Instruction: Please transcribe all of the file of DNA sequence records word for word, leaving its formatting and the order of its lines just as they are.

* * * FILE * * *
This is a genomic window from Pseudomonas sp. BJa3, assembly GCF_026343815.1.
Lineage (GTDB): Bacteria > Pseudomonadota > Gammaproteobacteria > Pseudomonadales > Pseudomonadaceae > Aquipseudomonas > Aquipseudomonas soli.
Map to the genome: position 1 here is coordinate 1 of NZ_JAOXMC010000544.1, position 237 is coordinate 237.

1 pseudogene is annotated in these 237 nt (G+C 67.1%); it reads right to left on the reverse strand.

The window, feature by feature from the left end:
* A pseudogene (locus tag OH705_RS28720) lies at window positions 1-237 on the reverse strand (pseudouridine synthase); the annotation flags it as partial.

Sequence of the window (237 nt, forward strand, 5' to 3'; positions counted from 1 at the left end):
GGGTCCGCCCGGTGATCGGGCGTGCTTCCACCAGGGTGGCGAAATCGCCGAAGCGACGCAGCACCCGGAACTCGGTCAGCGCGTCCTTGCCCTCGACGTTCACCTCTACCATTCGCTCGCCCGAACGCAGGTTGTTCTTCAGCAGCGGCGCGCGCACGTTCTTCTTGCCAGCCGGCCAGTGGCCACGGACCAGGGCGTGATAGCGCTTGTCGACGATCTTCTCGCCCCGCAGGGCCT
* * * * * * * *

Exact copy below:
This is a genomic window from Pseudomonas sp. BJa3, assembly GCF_026343815.1.
Lineage (GTDB): Bacteria > Pseudomonadota > Gammaproteobacteria > Pseudomonadales > Pseudomonadaceae > Aquipseudomonas > Aquipseudomonas soli.
Map to the genome: position 1 here is coordinate 1 of NZ_JAOXMC010000544.1, position 237 is coordinate 237.

1 pseudogene is annotated in these 237 nt (G+C 67.1%); it reads right to left on the reverse strand.

The window, feature by feature from the left end:
* A pseudogene (locus tag OH705_RS28720) lies at window positions 1-237 on the reverse strand (pseudouridine synthase); the annotation flags it as partial.

Sequence of the window (237 nt, forward strand, 5' to 3'; positions counted from 1 at the left end):
GGGTCCGCCCGGTGATCGGGCGTGCTTCCACCAGGGTGGCGAAATCGCCGAAGCGACGCAGCACCCGGAACTCGGTCAGCGCGTCCTTGCCCTCGACGTTCACCTCTACCATTCGCTCGCCCGAACGCAGGTTGTTCTTCAGCAGCGGCGCGCGCACGTTCTTCTTGCCAGCCGGCCAGTGGCCACGGACCAGGGCGTGATAGCGCTTGTCGACGATCTTCTCGCCCCGCAGGGCCT